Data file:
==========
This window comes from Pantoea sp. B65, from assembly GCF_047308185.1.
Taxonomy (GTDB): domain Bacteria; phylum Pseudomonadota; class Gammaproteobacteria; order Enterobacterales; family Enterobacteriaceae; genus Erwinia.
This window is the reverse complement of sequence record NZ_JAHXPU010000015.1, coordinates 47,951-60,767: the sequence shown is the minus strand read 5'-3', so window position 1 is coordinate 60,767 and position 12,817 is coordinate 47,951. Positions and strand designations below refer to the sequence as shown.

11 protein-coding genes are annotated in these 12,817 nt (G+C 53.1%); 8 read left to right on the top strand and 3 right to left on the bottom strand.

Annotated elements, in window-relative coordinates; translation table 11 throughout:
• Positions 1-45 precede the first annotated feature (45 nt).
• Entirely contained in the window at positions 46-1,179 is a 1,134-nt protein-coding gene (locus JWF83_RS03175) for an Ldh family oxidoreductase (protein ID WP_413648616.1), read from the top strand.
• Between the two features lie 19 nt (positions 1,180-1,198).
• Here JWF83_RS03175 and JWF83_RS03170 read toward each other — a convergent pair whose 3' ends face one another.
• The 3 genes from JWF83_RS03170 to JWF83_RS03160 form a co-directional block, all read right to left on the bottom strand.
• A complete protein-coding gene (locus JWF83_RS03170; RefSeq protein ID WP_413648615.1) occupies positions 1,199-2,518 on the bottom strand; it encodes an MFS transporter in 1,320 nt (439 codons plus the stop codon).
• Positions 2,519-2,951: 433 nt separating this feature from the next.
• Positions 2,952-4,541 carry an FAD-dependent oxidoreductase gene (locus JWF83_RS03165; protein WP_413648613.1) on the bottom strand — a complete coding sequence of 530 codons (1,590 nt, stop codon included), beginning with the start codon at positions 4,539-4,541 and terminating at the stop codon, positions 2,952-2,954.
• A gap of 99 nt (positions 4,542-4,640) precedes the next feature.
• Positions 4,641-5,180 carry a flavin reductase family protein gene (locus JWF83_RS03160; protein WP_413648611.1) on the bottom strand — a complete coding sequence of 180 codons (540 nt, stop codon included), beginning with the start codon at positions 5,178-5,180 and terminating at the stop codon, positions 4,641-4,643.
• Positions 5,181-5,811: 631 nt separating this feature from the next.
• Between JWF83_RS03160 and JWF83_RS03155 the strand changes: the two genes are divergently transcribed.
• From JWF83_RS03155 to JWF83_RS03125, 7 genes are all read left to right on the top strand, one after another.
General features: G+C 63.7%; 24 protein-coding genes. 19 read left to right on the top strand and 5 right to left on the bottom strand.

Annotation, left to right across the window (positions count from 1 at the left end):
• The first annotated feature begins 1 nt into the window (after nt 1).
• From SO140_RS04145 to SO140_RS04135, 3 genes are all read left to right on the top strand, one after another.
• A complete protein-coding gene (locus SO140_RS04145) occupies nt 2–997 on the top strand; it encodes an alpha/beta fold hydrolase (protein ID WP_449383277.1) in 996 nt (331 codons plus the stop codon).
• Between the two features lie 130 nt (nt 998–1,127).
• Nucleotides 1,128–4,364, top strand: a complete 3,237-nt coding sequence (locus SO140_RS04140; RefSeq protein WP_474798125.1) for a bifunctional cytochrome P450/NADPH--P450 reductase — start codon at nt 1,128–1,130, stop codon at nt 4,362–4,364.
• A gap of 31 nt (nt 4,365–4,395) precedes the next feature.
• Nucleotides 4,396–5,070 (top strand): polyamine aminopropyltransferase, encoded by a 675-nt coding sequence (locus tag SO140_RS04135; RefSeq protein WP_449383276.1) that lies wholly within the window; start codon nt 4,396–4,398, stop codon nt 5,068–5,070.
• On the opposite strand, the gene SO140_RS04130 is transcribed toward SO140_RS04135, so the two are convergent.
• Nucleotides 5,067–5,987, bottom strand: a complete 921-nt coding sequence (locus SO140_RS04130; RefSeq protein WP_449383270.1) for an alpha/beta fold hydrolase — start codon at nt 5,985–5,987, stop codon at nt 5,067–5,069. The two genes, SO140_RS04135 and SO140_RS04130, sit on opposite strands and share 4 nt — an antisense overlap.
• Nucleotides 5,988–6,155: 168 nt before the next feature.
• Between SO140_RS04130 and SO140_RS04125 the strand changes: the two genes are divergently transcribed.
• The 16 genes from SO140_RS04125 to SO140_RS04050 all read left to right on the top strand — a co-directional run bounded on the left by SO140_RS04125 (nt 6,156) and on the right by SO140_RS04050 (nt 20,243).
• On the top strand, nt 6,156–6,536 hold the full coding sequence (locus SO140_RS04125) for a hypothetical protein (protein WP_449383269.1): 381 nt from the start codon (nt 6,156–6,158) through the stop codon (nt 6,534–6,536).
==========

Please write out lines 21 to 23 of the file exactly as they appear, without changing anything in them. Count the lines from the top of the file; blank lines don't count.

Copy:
• The first annotated feature begins 1 nt into the window (after nt 1).
• From SO140_RS04145 to SO140_RS04135, 3 genes are all read left to right on the top strand, one after another.
• A complete protein-coding gene (locus SO140_RS04145) occupies nt 2–997 on the top strand; it encodes an alpha/beta fold hydrolase (protein ID WP_449383277.1) in 996 nt (331 codons plus the stop codon).